This article is an extension to our "In a Nutshell" series. To read our original overview of Maslow's Hierarchy of Needs click here.
Praise: Maslow’s hierarchy is simple, orderly, intuitive, widely known and considered to be of great practical value; these are perhaps its greatest strengths. The relatively straightforward progression from basic survival needs to higher-level growth needs is an idea that many people find to be relatable to their life experiences. Because these needs are considered to be innate, universal, and will tend to powerfully influence the behaviours of the majority of human beings, it becomes a model that is both useful and applicable to an enormous range of settings.
Maslow’s hierarchy has been particularly successful in business. Managers can extrapolate insights to identify employees’ needs and tailor their management approach and reward structure to improve satisfaction and engagement. (For example, recognising that a person may struggle to engage at work if they are concerned about fitting in with their peers.)
The model is also acknowledged for being an original, breakthrough idea in the context of its time, which went on to influence many other prominent thinkers. The fact that many psychological concepts and theories that were prominent during the early to mid 1900s have now been discarded, while Maslow’s hierarchy remains, is credit to Maslow’s prescience.
Despite the theory having origins in the 1940s, Maslow’s hierarchy has not diminished in relevance. With each year that passes, there seems to be more appreciation in business around the mutual benefits, to both employers and employees, of providing a work environment that stimulates, nurtures and supports people’s higher-level needs.
Criticism: Perhaps the most significant criticism of Maslow’s hierarchy concerns his unscientific approach, use of unreliable samples, and the specific research methods he used to draw conclusions: namely, personal observation and biographical analysis. That is to say, Maslow’s theory of human motivation was not based on any credible empirical research.
In general, there is partial to little or no evidence from the scientific community as to the validity of Maslow’s hierarchy. One of the most frequently cited reviews comes from Wahba and Bridwell (1976), who reviewed studies based on Maslow’s theory and stated: ‘The literature review shows that Maslow’s Need Hierarchy Theory has received little clear or consistent support from the available research findings. Some of Maslow’s propositions are totally rejected, while others receive mixed and questionable support at best.’ The authors also noted that the theory ‘is almost nontestable’ because Maslow did not provide clear, standard definitions of each need construct, but mainly because it is very difficult to measure the relative satisfaction of needs and the precise extent to which a need must be satisfied before the next emerges, or even what a need is (whether it was psychological and/or physiological). These issues still pose a significant challenge for current researchers.
Another important criticism of Maslow’s methodology relates to ethnocentric bias—an almost exclusive emphasis on Americans (mostly educated, intelligent, male) in the context of a highly individualistic culture. Many of the higher-level needs in the hierarchy focus on the self (achievement, self-esteem, personal growth), which cannot necessarily be globalised and easily transferred to Eastern cultures, for instance, that place greater emphasis on community, selflessness and contribution. It is also not clear whether needs may differ according to gender or socioeconomic background.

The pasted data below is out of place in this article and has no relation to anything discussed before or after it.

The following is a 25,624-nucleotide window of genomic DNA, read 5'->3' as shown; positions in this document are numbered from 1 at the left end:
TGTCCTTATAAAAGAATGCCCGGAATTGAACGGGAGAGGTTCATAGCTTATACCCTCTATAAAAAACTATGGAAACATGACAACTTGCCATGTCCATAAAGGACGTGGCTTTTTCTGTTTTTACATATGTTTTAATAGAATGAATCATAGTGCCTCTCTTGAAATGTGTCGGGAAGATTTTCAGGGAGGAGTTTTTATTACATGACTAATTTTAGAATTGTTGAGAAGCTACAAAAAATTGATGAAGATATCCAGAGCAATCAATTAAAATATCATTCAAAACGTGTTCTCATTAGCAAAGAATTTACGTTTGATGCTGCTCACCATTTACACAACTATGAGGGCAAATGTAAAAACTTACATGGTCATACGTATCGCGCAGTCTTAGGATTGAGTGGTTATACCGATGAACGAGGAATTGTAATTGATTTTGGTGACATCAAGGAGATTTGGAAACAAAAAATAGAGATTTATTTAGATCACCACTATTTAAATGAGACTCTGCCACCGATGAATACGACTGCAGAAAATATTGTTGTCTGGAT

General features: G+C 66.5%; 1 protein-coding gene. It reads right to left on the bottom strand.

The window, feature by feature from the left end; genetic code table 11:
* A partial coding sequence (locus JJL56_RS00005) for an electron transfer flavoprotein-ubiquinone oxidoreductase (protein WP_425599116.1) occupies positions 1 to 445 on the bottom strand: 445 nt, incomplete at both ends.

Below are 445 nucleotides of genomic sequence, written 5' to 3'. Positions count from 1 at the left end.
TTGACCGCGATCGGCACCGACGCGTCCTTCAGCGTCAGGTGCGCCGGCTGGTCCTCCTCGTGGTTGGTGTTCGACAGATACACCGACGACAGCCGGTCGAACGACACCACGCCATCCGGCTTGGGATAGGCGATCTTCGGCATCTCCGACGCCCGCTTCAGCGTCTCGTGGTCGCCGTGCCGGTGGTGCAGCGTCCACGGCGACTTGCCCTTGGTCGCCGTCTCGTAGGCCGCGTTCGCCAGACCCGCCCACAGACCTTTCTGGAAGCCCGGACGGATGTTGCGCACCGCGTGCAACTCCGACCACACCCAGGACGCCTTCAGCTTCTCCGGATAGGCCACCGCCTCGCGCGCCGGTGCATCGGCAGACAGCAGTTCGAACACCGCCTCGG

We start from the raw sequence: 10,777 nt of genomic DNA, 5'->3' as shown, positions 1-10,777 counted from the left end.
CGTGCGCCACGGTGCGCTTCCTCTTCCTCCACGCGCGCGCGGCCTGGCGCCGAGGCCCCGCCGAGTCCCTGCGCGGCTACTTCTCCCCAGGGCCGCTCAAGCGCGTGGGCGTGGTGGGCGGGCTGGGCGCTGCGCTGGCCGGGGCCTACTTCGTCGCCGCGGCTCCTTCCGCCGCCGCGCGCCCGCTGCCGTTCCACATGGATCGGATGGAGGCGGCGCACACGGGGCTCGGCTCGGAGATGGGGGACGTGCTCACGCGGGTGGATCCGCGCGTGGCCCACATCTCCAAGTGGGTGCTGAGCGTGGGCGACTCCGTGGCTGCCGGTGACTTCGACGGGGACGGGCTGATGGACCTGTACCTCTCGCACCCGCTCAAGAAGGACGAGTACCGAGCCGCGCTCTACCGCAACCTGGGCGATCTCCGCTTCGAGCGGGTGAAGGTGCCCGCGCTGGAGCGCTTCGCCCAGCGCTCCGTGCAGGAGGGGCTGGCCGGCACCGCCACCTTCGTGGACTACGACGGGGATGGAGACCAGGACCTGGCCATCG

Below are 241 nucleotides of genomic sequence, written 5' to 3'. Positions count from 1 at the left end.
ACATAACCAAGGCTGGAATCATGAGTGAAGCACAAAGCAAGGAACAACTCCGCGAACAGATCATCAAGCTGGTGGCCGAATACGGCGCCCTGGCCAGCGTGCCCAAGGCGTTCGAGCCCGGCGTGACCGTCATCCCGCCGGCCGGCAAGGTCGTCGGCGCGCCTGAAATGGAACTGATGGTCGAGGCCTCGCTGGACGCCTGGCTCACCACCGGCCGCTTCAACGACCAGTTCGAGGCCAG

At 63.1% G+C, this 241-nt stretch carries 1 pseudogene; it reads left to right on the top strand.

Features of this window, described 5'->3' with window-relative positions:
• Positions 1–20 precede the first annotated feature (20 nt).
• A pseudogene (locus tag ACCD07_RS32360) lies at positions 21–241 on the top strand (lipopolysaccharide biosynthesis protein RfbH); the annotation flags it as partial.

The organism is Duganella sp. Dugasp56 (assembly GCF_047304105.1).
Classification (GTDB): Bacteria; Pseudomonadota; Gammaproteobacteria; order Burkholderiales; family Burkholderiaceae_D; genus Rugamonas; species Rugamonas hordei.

Another major criticism is the appearance of a large number of exceptions to the hierarchy. Maslow acknowledged this point, describing ‘reversals’ in the hierarchy: ‘There are some people in whom, for instance, self-esteem seems to be more important than love.’ Maslow observed people in whom certain needs appeared diminished or ‘deadened’ due to lack of exposure (for example, absence of love and connection in childhood), and others who would remain comfortable at a certain level and never progress any further. One of Maslow’s key reflections had to do with creative individuals such as artists who appeared totally preoccupied with self-actualisation while ignoring other needs. Remember, Maslow’s theory suggests that our needs are arranged in a hierarchy of prepotency, which means that the lowest need exerts the strongest influence when it is not satisfied. He wrote: ‘For the man who is extremely and dangerously hungry, no other interests exist but food. He dreams food, he remembers food, he thinks about food, he emotes only about food, he perceives only food and he wants only food.’ Yet, there are many obvious cases of individuals whose primary interest is in painting or meditating all day long and they appear happy and fulfilled without having other basic needs fulfilled. The fact that Maslow noted these exceptions does not adequately account for them.
In a study published in 2011, researchers from the University of Illinois examined the association between need fulfilment and subjective well-being (SWB) across 123 countries, finding that many of the needs Maslow described appeared to be universal, but the order in which these needs are met had little impact on people's satisfaction with life. In other words, higher-level needs like autonomy, social support, and feeling respected were still important despite the fact that lower-level needs were not being fulfilled.